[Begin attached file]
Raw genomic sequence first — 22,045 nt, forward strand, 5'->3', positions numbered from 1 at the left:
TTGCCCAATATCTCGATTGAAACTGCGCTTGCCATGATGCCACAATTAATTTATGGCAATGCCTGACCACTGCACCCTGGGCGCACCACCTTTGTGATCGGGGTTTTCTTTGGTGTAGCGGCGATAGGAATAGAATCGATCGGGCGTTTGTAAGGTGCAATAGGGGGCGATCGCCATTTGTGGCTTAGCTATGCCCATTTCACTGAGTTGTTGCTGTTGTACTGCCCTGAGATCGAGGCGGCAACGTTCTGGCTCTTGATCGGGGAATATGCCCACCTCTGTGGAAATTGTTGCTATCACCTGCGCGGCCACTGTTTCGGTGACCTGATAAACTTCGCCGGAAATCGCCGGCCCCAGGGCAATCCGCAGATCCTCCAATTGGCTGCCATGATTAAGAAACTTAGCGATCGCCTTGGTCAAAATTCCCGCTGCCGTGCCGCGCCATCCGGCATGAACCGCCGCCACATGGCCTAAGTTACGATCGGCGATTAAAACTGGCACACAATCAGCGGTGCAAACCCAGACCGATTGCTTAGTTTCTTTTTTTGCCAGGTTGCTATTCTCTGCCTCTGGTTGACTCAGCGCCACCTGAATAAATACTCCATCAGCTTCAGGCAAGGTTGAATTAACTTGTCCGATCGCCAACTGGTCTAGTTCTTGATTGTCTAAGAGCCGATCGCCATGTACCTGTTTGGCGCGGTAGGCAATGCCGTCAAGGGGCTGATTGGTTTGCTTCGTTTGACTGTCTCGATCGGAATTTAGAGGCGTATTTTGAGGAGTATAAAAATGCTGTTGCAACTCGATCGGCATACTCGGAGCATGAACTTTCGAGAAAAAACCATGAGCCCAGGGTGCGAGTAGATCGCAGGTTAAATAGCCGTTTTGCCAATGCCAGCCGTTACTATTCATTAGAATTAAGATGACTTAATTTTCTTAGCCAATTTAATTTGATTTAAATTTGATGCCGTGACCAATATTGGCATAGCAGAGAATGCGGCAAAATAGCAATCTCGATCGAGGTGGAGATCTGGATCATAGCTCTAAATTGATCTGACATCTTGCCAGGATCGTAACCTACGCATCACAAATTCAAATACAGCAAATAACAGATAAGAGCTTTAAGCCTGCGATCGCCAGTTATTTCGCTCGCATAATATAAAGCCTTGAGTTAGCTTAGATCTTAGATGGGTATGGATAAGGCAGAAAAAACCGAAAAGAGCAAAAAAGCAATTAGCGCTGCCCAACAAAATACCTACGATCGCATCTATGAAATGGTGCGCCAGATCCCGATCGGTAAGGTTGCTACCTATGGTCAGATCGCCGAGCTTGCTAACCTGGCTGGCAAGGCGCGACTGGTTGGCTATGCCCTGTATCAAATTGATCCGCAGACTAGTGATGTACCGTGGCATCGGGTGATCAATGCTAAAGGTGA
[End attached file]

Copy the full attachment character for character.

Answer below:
Raw genomic sequence first — 22,045 nt, forward strand, 5'->3', positions numbered from 1 at the left:
TTGCCCAATATCTCGATTGAAACTGCGCTTGCCATGATGCCACAATTAATTTATGGCAATGCCTGACCACTGCACCCTGGGCGCACCACCTTTGTGATCGGGGTTTTCTTTGGTGTAGCGGCGATAGGAATAGAATCGATCGGGCGTTTGTAAGGTGCAATAGGGGGCGATCGCCATTTGTGGCTTAGCTATGCCCATTTCACTGAGTTGTTGCTGTTGTACTGCCCTGAGATCGAGGCGGCAACGTTCTGGCTCTTGATCGGGGAATATGCCCACCTCTGTGGAAATTGTTGCTATCACCTGCGCGGCCACTGTTTCGGTGACCTGATAAACTTCGCCGGAAATCGCCGGCCCCAGGGCAATCCGCAGATCCTCCAATTGGCTGCCATGATTAAGAAACTTAGCGATCGCCTTGGTCAAAATTCCCGCTGCCGTGCCGCGCCATCCGGCATGAACCGCCGCCACATGGCCTAAGTTACGATCGGCGATTAAAACTGGCACACAATCAGCGGTGCAAACCCAGACCGATTGCTTAGTTTCTTTTTTTGCCAGGTTGCTATTCTCTGCCTCTGGTTGACTCAGCGCCACCTGAATAAATACTCCATCAGCTTCAGGCAAGGTTGAATTAACTTGTCCGATCGCCAACTGGTCTAGTTCTTGATTGTCTAAGAGCCGATCGCCATGTACCTGTTTGGCGCGGTAGGCAATGCCGTCAAGGGGCTGATTGGTTTGCTTCGTTTGACTGTCTCGATCGGAATTTAGAGGCGTATTTTGAGGAGTATAAAAATGCTGTTGCAACTCGATCGGCATACTCGGAGCATGAACTTTCGAGAAAAAACCATGAGCCCAGGGTGCGAGTAGATCGCAGGTTAAATAGCCGTTTTGCCAATGCCAGCCGTTACTATTCATTAGAATTAAGATGACTTAATTTTCTTAGCCAATTTAATTTGATTTAAATTTGATGCCGTGACCAATATTGGCATAGCAGAGAATGCGGCAAAATAGCAATCTCGATCGAGGTGGAGATCTGGATCATAGCTCTAAATTGATCTGACATCTTGCCAGGATCGTAACCTACGCATCACAAATTCAAATACAGCAAATAACAGATAAGAGCTTTAAGCCTGCGATCGCCAGTTATTTCGCTCGCATAATATAAAGCCTTGAGTTAGCTTAGATCTTAGATGGGTATGGATAAGGCAGAAAAAACCGAAAAGAGCAAAAAAGCAATTAGCGCTGCCCAACAAAATACCTACGATCGCATCTATGAAATGGTGCGCCAGATCCCGATCGGTAAGGTTGCTACCTATGGTCAGATCGCCGAGCTTGCTAACCTGGCTGGCAAGGCGCGACTGGTTGGCTATGCCCTGTATCAAATTGATCCGCAGACTAGTGATGTACCGTGGCATCGGGTGATCAATGCTAAAGGTGA